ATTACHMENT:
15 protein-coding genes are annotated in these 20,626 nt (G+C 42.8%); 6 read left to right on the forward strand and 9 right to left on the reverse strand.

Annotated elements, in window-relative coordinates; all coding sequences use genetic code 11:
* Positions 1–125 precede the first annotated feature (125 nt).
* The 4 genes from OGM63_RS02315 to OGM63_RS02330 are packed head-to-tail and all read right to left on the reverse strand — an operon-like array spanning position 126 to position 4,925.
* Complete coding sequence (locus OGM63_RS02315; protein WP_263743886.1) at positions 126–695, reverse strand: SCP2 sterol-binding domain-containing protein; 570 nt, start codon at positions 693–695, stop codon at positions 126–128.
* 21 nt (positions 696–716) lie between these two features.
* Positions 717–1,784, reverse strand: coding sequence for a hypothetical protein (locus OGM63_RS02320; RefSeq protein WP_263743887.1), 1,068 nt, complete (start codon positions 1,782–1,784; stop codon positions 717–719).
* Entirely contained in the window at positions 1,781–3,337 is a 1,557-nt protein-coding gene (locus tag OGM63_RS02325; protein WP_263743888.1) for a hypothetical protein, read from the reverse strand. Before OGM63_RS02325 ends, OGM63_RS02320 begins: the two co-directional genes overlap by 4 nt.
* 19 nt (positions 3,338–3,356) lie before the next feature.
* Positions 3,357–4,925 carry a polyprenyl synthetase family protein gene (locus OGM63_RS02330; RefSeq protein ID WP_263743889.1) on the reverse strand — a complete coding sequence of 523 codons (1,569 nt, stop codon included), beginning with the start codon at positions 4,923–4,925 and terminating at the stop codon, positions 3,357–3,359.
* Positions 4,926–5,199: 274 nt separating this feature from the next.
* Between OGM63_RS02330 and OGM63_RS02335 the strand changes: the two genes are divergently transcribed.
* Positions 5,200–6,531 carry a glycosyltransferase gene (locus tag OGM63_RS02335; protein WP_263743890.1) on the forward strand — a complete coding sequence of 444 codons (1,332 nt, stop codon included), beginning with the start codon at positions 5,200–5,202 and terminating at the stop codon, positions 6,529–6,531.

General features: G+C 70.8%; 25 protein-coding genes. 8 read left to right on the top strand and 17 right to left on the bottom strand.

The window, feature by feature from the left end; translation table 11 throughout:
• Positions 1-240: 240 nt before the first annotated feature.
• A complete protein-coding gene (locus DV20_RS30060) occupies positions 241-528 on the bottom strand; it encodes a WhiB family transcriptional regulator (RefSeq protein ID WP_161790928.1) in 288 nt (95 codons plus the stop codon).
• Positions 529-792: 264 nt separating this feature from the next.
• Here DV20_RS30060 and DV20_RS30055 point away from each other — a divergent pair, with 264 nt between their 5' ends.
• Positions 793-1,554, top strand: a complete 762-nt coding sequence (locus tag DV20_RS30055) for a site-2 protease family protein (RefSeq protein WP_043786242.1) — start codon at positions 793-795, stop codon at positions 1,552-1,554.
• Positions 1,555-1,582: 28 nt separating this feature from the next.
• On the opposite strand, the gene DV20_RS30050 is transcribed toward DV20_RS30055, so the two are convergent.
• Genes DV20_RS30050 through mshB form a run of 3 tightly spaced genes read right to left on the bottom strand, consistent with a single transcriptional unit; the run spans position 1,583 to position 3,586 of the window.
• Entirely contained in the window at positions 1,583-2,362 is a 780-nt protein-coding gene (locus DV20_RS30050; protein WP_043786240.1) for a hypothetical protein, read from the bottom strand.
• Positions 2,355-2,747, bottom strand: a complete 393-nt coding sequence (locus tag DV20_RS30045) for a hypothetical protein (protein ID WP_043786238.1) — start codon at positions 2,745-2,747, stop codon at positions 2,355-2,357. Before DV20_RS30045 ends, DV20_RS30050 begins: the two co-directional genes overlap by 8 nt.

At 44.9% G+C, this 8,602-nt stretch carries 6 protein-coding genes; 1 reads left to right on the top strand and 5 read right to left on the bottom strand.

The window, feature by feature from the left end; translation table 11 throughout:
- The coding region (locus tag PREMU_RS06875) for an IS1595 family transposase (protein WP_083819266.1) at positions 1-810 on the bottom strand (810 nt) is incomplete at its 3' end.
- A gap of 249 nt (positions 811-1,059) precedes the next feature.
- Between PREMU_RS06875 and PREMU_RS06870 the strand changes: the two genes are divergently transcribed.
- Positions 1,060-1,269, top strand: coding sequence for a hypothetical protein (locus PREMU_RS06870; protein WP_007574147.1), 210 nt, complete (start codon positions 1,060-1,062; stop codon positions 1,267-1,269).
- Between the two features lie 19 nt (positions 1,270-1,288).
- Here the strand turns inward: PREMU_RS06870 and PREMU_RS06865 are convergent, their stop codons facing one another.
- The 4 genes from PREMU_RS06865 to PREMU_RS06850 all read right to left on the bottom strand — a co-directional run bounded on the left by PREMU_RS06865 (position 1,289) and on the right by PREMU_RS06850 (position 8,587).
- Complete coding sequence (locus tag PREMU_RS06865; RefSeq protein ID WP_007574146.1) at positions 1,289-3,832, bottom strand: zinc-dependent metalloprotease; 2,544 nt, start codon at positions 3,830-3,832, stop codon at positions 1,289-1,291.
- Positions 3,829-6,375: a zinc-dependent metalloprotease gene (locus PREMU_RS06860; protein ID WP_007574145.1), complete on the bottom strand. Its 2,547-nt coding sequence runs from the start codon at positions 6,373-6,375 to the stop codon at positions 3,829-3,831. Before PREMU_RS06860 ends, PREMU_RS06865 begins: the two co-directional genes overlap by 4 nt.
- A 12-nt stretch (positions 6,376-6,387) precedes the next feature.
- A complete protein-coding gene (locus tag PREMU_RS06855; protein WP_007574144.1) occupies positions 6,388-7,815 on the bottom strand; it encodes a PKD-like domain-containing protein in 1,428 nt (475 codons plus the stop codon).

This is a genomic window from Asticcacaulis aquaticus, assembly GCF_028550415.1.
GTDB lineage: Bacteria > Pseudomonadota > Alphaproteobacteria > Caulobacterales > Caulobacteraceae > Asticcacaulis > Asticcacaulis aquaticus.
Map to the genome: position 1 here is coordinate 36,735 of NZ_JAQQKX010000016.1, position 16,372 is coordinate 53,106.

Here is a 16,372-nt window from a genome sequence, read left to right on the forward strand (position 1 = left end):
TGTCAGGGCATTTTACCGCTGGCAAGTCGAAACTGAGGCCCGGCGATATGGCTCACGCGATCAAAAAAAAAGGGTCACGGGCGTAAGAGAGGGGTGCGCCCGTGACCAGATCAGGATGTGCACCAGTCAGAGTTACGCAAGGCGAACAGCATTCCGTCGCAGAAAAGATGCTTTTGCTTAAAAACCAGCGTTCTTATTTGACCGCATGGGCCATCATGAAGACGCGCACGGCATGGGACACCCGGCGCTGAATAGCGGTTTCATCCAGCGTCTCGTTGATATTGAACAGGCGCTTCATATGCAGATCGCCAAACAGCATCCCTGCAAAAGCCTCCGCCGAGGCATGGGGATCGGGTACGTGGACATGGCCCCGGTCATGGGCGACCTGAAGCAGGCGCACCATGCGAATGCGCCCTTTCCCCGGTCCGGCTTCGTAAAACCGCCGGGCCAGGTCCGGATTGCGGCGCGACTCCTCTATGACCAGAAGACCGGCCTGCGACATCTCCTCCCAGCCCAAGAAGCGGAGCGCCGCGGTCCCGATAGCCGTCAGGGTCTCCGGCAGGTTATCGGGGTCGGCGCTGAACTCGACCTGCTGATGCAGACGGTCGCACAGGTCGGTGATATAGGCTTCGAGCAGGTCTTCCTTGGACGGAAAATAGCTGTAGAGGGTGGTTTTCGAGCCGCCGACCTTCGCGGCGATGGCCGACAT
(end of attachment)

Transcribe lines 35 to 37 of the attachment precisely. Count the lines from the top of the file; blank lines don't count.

- Complete coding sequence (locus tag PREMU_RS06865; RefSeq protein ID WP_007574146.1) at positions 1,289-3,832, bottom strand: zinc-dependent metalloprotease; 2,544 nt, start codon at positions 3,830-3,832, stop codon at positions 1,289-1,291.
- Positions 3,829-6,375: a zinc-dependent metalloprotease gene (locus PREMU_RS06860; protein ID WP_007574145.1), complete on the bottom strand. Its 2,547-nt coding sequence runs from the start codon at positions 6,373-6,375 to the stop codon at positions 3,829-3,831. Before PREMU_RS06860 ends, PREMU_RS06865 begins: the two co-directional genes overlap by 4 nt.
- A 12-nt stretch (positions 6,376-6,387) precedes the next feature.